Chronic pain has a price

Everyone who knows a person with chronic pain is aware that it comes with a huge price on quality of life, but indeed chronic pain also have a heavy economic price for the society in general. A price we might be able to reduce by awareness and intervention for those who need it and especially for those who need it most.

The size of the economic burden is of cause different from country to country, based on differences in health economy and in the organisation and extent of health care and social care. But all presented figures from different countries are high and in it self calls for action.

Recently a Swedish study was published looking at “Diagnosis Related To Pain” (DRTP), that is not for chronic pain alone but total costs for persons with diagnosis connected with chronic pain conditions. The total cost for society was a huge 20% of Swedish tax burden. Indirect costs associated with lost production because the patient is absent from work constituted the largest proportion of the cost estimate (about 60%).

If we hold this in mind when looking at another recent published study looking at the economic burden associated with chronic pain, there is important information to get. In this study from Ireland the researches found, that a small proportion of patients account for the bulk of costs—the top 5% most expensive patients accounted for 26% of costs, the 10% most expensive patients were responsible for 43% of all costs, and the top 20% of patients accounted for 64% of all costs.

Now who are those patients with the highest costs? Well, the Irish researchers found two important determinants of costs one is the intensity of experienced pain, high levels of experienced pain was four times higher than for the group with low level of pain. The other factor was patients with depression, as the authors pointed out, this is unsurprising, but highlights the importance of intervention also from an economic perspective.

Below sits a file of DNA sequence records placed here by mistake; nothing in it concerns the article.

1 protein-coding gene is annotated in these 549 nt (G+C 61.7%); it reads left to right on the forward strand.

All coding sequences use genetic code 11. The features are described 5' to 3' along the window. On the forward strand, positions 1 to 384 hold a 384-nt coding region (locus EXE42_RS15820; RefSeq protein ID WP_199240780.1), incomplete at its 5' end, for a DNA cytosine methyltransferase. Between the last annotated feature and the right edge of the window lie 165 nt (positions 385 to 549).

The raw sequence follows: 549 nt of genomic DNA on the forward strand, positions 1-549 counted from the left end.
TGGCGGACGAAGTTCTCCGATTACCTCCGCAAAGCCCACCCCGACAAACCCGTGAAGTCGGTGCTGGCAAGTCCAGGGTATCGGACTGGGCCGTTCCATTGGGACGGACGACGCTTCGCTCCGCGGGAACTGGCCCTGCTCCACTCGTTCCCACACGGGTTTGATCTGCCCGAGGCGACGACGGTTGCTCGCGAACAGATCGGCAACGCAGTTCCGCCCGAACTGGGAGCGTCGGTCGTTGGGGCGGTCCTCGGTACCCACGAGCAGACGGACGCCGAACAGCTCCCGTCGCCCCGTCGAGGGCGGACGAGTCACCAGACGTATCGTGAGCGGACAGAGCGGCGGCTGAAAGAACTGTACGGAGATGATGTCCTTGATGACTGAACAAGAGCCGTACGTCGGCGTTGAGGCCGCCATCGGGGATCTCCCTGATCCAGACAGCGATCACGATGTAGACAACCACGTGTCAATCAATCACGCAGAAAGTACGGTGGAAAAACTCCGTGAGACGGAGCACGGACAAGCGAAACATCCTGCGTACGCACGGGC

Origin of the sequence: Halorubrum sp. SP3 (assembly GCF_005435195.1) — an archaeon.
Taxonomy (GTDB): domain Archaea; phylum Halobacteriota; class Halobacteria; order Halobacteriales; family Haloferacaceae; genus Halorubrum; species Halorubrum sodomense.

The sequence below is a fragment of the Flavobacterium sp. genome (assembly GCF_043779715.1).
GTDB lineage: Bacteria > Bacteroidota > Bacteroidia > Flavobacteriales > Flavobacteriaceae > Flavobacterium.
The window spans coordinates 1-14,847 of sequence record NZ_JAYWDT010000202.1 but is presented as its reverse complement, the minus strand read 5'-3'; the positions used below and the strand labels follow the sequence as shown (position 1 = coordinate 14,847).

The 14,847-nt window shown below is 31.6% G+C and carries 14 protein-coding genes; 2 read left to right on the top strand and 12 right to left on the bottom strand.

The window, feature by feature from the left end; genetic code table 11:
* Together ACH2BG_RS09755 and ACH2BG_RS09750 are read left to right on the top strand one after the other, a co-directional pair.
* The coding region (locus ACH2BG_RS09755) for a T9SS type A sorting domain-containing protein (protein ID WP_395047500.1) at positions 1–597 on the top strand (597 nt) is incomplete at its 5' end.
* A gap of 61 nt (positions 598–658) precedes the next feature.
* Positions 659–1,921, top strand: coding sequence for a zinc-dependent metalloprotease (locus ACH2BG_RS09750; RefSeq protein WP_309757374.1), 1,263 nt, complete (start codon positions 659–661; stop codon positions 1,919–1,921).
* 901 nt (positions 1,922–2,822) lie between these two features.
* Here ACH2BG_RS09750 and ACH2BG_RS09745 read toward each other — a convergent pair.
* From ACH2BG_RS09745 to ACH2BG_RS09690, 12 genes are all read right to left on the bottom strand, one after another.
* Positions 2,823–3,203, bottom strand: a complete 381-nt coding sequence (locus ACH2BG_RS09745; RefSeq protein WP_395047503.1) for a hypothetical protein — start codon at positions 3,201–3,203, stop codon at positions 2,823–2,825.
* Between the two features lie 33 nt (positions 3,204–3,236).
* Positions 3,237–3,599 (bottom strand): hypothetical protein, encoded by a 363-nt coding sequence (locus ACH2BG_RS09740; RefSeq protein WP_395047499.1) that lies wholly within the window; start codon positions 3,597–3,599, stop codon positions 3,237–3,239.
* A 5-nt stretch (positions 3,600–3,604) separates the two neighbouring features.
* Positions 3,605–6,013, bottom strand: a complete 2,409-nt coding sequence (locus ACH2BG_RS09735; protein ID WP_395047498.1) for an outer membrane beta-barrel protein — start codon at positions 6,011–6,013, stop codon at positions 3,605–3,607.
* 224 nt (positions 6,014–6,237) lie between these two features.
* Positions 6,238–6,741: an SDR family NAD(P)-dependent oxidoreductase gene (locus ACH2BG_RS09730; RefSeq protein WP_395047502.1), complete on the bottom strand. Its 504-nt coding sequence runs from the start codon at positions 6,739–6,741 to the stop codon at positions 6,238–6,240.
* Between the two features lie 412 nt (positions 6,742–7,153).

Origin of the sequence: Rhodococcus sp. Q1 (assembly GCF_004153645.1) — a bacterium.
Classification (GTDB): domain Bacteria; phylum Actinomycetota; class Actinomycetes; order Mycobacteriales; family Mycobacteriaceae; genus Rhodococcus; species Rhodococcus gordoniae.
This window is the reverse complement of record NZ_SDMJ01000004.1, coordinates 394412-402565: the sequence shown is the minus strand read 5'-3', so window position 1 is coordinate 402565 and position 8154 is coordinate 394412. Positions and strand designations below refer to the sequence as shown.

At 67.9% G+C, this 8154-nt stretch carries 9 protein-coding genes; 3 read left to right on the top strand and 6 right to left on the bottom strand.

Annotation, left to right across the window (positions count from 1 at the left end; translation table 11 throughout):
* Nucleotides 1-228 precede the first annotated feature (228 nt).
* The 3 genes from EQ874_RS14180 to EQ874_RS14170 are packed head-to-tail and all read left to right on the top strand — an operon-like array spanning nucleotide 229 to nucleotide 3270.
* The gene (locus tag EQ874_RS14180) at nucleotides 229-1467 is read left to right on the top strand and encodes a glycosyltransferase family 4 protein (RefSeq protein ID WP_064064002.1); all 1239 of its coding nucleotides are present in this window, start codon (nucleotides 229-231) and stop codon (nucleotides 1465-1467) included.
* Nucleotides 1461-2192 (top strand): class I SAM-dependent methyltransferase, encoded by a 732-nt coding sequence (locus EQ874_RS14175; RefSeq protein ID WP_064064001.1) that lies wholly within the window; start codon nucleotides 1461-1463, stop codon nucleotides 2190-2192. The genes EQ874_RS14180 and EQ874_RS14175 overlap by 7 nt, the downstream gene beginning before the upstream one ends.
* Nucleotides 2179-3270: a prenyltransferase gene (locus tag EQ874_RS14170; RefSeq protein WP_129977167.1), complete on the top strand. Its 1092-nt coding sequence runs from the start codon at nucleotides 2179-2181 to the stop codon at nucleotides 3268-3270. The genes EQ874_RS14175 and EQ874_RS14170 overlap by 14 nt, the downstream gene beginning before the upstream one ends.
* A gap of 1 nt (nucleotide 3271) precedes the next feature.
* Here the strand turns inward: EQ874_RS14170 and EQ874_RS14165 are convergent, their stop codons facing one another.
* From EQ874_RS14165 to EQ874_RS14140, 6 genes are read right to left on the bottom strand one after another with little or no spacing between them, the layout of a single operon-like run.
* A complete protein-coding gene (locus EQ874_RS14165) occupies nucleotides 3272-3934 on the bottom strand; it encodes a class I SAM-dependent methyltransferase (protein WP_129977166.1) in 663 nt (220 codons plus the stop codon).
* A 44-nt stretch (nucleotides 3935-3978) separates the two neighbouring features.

You would probably also guess, that higher pain scores are connected to higher economic costs, but these two papers make it clear and provide the evidence as well as documents the surprisingly high costs and their distribution among the patients.

While we often are still looking for the biomedical solution for the pain, encouraged by the patient experiencing that “something must be wrong”, there is a great risk of missing the co-existing depression, and miss the opportunity to reduce the risk of developing chronic pain, by early sufficient pain treatment – and that is more than pharmaceuticals.

We must screen for depression and pay attention to the experienced pain intensity, because we need to reduce both the human and the economical cost of chronic pain, one of the major health and health care problems of our time.

Kim Kristiansen is a family physician in Denmark who blogs at Picture of Pain.

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